Co-ordinating cancer care
(Edmonton) Research from the University of Alberta provides new insight into treatment patterns for people with stage two and three rectal cancer—information that ultimately will help physicians improve care strategies for patients provincewide.
Lead researcher Marcy Winget, an epidemiologist with the School of Public Health, says the study of more than 900 patients with rectal cancer is a first step to addressing gaps in care and ensuring that general practitioners, surgeons and oncologists improve co-ordination of treatment for patients.
“Co-ordinating patient care is a challenge health-care agencies face around the world—how do we maximize co-ordination? There isn’t a single answer,” said Winget, who also holds an appointment with Cancer Care, Alberta Health Services. “One of the things this study shows is there is room for improvement in co-ordinating health care. We as a medical community need to figure out how to improve it.”
The study, published in a recent issue of Clinical Oncology, is one of five research papers by Winget and her team of graduate students on the quality of colorectal cancer care in Alberta. They examined records of rectal cancer patients diagnosed from 2002 to 2005.
The goal was to determine whether patients received treatment consistent with guidelines and to identify patient groups at risk of not receiving guideline treatment. Canadian guidelines call for a minimum of surgery followed by chemotherapy. Radiation therapy may also be given before or after surgery.
The study showed that 54 per cent of patients did not receive treatment consistent with the guidelines, including 18 per cent who did not see an oncologist—a necessary step to receive chemotherapy. Some 28 per cent saw an oncologist but did not receive chemotherapy, and eight per cent received chemotherapy late (more than 12 weeks after surgery).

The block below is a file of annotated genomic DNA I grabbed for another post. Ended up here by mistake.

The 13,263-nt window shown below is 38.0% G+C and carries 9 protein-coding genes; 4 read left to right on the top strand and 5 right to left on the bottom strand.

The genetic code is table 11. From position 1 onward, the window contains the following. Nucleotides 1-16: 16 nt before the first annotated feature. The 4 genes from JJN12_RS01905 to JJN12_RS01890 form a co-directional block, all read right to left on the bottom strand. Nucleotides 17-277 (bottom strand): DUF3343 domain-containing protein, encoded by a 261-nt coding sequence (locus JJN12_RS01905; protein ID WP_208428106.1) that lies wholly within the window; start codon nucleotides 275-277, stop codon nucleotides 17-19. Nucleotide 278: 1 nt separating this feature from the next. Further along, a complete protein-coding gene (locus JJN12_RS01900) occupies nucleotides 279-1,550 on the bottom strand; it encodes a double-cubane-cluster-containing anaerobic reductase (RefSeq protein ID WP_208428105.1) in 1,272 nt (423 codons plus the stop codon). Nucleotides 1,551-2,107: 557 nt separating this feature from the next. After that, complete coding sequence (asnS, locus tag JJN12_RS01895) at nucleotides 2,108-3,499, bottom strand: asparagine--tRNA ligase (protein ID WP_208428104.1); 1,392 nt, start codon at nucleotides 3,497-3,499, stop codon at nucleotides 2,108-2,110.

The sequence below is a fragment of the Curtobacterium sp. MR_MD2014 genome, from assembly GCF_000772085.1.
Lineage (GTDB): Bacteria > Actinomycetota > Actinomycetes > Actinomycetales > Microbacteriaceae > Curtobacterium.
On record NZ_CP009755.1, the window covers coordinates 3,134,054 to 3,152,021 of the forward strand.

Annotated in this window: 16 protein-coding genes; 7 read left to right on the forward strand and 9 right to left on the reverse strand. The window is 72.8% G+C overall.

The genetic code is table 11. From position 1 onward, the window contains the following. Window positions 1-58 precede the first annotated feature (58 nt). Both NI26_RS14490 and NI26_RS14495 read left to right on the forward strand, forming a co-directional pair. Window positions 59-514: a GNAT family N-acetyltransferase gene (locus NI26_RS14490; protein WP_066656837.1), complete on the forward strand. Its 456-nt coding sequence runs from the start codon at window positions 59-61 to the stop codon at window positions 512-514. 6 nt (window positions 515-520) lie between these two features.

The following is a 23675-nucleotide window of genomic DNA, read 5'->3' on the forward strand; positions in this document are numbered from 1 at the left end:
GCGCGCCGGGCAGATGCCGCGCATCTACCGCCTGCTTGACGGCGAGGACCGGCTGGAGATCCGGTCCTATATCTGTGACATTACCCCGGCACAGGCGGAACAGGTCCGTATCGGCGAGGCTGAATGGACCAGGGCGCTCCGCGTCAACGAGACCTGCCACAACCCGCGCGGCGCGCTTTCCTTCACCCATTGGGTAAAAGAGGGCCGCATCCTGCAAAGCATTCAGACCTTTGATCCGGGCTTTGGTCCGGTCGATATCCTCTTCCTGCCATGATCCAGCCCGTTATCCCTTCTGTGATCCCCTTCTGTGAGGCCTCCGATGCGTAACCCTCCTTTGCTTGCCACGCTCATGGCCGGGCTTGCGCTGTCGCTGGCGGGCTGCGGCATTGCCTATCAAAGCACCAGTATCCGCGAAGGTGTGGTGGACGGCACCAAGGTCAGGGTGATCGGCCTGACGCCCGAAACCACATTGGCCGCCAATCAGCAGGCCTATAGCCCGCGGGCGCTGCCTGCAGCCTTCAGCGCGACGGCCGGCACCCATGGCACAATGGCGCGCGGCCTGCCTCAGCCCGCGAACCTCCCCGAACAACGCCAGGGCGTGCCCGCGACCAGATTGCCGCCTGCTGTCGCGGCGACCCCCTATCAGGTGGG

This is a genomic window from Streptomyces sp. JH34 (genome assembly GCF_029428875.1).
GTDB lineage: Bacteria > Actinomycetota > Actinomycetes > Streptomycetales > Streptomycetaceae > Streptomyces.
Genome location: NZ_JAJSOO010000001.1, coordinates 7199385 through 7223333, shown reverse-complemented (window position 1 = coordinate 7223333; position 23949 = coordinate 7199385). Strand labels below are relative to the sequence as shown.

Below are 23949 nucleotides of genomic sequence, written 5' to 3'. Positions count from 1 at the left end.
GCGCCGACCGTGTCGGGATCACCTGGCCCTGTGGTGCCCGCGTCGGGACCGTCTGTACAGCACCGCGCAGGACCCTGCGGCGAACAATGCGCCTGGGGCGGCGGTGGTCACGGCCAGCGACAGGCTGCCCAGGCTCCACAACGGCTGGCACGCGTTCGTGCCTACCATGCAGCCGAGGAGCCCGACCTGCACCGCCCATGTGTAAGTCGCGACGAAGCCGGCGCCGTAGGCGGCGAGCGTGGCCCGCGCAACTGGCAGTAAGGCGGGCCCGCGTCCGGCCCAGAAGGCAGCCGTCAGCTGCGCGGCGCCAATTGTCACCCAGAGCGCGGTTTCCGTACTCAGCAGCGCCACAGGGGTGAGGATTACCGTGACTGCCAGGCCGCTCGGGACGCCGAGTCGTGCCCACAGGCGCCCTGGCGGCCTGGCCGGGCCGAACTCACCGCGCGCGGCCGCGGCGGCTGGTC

The study also examined demographic data such as age, income and area of residence to look at how they may affect treatment patterns throughout the province.
Significant regional variation
Patients living in Edmonton were twice as likely to have a consultation with an oncologist after surgery as those living in Calgary or other parts of central or southern Alberta. Once a patient had a consult with an oncologist, however, region of residence was not associated with receiving chemotherapy.
“That points to the importance of co-ordination of care,” added Winget.
Age was another factor, with 78 per cent of patients aged 75 and older not receiving treatment according to guidelines. Some 42 per cent were not referred to an oncologist.
“Just being 75 or older should not be a reason not to see an oncologist or not to get treatment. However, the data reflect the complexity in making treatment decisions in this age group,” said Noha Sharaf El-din, a PhD candidate and co-author of the study.
Reasons for such results are likely multi-faceted, Sharaf El-din added. Older patients are more likely to have other diseases and ailments that could prevent them from being a candidate for chemotherapy. But even when factoring in other diseases, Winget’s team found that age was still the largest factor in not receiving chemotherapy.
“The bottom line is there’s variation in how individual oncologists perceive co-morbidities and age in a patient’s ability to tolerate chemotherapy and be a chemo candidate,” Winget said. “We wouldn’t expect 100 per cent of rectal cancer patients to be medically eligible, but surely the number should be more than 50 per cent.”
Winget said the overall results suggest that tighter co-ordination between surgeons and oncologists is needed, as is greater clarity regarding guidelines for colon and rectal cancer, which are similar diseases but are treated slightly differently.
She’s taken the findings to the medical community to raise awareness and promote greater collaboration for improved health outcomes for Albertans. With Canada’s first school of public health, the U of A also has a leadership role in ensuring the health and wellness of Canadians and reducing health disparities here and across the globe.
“Co-ordination of care, particularly when treatment requires input from multiple specialists, is complex and often difficult to organize,” said Winget. “Ideally, the system would include joint treatment planning with all relevant specialists to ensure every single cancer patient receives the best care possible.”